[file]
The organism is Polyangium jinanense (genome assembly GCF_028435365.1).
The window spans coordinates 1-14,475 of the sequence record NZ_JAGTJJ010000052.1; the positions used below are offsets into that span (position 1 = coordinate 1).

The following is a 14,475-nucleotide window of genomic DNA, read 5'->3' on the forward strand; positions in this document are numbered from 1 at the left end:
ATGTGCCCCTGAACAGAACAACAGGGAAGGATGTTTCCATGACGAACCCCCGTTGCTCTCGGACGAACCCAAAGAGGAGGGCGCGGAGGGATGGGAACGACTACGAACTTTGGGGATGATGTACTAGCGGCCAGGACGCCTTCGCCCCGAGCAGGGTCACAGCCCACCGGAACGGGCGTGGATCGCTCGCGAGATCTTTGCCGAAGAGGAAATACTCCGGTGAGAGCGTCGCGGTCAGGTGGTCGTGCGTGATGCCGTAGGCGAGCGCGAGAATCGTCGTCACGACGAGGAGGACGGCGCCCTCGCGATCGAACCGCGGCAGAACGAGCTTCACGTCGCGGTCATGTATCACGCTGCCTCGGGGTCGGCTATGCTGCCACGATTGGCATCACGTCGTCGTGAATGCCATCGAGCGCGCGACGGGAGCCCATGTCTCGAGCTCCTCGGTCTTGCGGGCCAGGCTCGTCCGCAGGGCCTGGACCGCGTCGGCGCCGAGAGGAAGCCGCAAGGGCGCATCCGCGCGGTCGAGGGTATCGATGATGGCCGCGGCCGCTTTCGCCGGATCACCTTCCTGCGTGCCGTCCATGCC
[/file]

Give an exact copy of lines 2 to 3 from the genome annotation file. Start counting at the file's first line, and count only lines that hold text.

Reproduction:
The window spans coordinates 1-14,475 of the sequence record NZ_JAGTJJ010000052.1; the positions used below are offsets into that span (position 1 = coordinate 1).

The following is a 14,475-nucleotide window of genomic DNA, read 5'->3' on the forward strand; positions in this document are numbered from 1 at the left end: